TEHRAN, Iran - Mock condolences arriving by text message in Iran announce the political "death" of President Mahmoud Ahmadinejad. Memorial services, the joke continues, are planned at the United Nations.

The satire may bring smirks from the many foes Ahmadinejad has racked up over eight years in office, stemming from several high-profile feuds with the ruling clerics and one disputed re-election.

But no one is truly counting Ahmadinejad out of Iran's political future, which could face some bumpy times as he decides his next moves and his opponents plot possible payback.

One way or another, the combative and polarizing aura of the soon-to-be former president is not going to dissipate once his centrist successor, Hasan Rouhani, is sworn in Aug. 4.

Ahmadinejad has remained evasive on his post-presidential plans. Speculation, however, is fanning out in several directions, including media boss and freelance statesman. A trip to Iraq this week - one of his last major moments in the spotlight as president - will be watched closely for clues on his next moves.

"The only thing that's certain at this point is that Ahmadinejad and his team are just not going to pack up and go away," said Rasool Nafisi, an Iranian affairs analyst at Strayer University in Virginia. "Iran's political system has to be prepared for that."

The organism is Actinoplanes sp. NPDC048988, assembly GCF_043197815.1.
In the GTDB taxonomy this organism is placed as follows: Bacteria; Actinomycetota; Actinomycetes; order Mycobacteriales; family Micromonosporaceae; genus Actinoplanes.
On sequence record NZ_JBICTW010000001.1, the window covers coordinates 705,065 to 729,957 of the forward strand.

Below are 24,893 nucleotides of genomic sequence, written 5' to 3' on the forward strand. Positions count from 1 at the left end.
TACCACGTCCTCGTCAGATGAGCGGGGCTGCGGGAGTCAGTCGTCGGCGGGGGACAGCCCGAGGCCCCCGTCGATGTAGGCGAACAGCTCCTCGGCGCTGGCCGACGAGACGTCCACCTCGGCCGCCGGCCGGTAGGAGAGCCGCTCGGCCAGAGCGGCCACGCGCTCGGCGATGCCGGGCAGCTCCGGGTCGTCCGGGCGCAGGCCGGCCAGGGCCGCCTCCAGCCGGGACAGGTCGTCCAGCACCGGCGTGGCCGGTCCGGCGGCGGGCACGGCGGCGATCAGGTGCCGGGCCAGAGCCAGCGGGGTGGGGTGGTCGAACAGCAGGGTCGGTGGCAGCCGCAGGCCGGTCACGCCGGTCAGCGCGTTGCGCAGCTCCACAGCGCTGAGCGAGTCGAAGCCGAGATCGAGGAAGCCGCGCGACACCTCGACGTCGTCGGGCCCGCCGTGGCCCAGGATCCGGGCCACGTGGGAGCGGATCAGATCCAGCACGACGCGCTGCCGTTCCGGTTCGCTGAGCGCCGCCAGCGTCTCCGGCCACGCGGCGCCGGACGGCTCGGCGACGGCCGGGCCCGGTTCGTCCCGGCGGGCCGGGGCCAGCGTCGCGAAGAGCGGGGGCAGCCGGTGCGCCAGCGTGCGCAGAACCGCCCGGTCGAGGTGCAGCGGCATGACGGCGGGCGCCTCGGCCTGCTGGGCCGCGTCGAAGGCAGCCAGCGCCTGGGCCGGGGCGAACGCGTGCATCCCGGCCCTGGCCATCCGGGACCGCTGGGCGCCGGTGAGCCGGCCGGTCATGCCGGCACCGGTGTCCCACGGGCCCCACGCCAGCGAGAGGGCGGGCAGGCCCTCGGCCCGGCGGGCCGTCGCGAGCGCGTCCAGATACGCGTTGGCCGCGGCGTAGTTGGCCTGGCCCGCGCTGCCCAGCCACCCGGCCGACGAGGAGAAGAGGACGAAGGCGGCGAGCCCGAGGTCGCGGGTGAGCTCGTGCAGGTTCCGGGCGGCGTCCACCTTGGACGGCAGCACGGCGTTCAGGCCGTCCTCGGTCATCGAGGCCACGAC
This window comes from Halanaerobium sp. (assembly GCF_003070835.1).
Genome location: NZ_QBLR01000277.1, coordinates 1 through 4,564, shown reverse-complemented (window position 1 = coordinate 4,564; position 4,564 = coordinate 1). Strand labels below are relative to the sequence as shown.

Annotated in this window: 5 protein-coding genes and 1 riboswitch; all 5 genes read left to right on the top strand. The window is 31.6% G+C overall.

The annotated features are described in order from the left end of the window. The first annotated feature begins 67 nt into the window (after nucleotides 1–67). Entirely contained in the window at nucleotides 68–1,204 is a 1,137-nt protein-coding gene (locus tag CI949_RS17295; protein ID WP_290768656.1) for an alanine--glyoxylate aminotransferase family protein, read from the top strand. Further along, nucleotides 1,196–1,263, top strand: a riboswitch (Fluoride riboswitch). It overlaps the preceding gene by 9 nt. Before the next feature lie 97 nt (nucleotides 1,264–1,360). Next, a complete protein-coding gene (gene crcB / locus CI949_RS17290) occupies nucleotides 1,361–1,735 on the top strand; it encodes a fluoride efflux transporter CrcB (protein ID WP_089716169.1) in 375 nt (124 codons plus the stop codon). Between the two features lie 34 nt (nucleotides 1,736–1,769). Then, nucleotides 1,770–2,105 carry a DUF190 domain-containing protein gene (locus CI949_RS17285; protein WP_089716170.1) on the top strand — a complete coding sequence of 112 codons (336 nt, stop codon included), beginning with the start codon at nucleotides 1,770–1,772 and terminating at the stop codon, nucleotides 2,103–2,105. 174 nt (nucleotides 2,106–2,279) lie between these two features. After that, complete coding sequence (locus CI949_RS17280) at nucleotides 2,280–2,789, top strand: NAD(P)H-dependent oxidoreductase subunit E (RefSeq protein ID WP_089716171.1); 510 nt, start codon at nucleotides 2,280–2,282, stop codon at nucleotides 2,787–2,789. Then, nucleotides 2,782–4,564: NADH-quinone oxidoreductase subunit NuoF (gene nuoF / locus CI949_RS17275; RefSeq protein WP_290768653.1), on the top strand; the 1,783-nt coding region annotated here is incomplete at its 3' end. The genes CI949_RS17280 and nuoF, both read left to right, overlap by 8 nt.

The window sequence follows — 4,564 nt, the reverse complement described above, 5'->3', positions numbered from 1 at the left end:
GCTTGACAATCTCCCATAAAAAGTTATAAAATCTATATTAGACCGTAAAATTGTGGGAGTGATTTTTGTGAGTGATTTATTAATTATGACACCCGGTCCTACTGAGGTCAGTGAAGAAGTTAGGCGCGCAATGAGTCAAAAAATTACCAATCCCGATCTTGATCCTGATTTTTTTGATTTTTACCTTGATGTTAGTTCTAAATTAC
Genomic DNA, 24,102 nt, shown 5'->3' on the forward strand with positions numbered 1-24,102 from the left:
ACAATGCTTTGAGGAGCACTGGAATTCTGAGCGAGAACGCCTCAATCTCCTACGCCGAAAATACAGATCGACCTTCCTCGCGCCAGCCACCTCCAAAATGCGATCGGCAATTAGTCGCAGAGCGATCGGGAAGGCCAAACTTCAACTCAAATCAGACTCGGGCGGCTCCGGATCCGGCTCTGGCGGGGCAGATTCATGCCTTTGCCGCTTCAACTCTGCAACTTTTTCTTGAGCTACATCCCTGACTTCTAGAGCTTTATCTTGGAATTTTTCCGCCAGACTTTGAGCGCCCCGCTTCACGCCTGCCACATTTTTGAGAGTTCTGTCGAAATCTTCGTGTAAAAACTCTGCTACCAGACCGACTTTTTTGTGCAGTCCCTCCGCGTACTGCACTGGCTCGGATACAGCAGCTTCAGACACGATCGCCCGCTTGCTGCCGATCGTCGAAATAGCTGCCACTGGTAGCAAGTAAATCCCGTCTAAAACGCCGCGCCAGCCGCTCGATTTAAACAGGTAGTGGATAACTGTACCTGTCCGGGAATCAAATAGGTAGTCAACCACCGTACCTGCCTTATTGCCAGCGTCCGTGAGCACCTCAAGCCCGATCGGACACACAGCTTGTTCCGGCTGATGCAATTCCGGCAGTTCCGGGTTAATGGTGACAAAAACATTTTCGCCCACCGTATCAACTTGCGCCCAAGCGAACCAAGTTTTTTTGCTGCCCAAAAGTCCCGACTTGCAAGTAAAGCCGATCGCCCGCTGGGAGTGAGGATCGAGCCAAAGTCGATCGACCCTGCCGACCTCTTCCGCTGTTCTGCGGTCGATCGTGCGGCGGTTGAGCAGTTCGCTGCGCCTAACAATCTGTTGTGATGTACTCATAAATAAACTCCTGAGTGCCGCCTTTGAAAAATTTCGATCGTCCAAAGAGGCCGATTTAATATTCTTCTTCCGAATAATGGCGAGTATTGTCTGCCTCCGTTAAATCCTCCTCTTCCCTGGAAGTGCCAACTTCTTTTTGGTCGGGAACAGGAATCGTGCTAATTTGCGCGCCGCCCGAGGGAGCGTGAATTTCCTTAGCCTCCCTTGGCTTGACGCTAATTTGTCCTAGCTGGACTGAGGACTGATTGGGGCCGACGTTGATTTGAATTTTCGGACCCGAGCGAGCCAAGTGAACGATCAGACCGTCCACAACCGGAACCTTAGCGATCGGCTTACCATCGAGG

Thus Ahmadinejad's departure is a potential shock to Iran's system. Since turbulent shakeouts immediately after the 1979 Islamic Revolution, Iran's other former presidents have remained rooted in the system. Ayatollah Ali Khamenei, who left the presidency in 1989, rose to become supreme leader. His successor, Akbar Hashemi Rafsanjani, took posts within the ruling clerics. Even reformist Mohammad Khatami was careful not to fight back too hard over sweeping crackdowns on the opposition and some of the freedoms he helped engineer.

But Ahmadinejad has essentially become a political orphan.

The ruling establishment holds a powerful grudge over his maverick-style challenges to Khamenei's authority to set policies and pick key Cabinet posts, which left Ahmadinejad severely weakened in recent years.

Liberals long ago rejected Ahmadinejad's firebrand ways, which included anti-Israeli diatribes and questions over the Holocaust that also hammered his image in the West. And many former conservative backers drifted away when it became a loyalty test between either Ahmadinejad or the supreme leader.

This leaves Ahmadinejad with a small cadre of allies and pockets of supporters around the country - mainly poor and rural Iranians grateful for his government's monthly handouts.

How he may leverage this remaining clout "is very difficult to predict," said Ali Bigdeli, a professor in international relations in Tehran's Beheshti University.

One intriguing hint was given last week by his closest aide, Esfandiar Rahim Mashaei, who said it was "likely" Ahmadinejad could launch a media outlet.

"We are not considering formation of a political party," said Mashaei, who was barred by the ruling clerics from the ballot in June's election as part of the high-level fallout against Ahmadinejad. "But the media can be effective. The society needs media."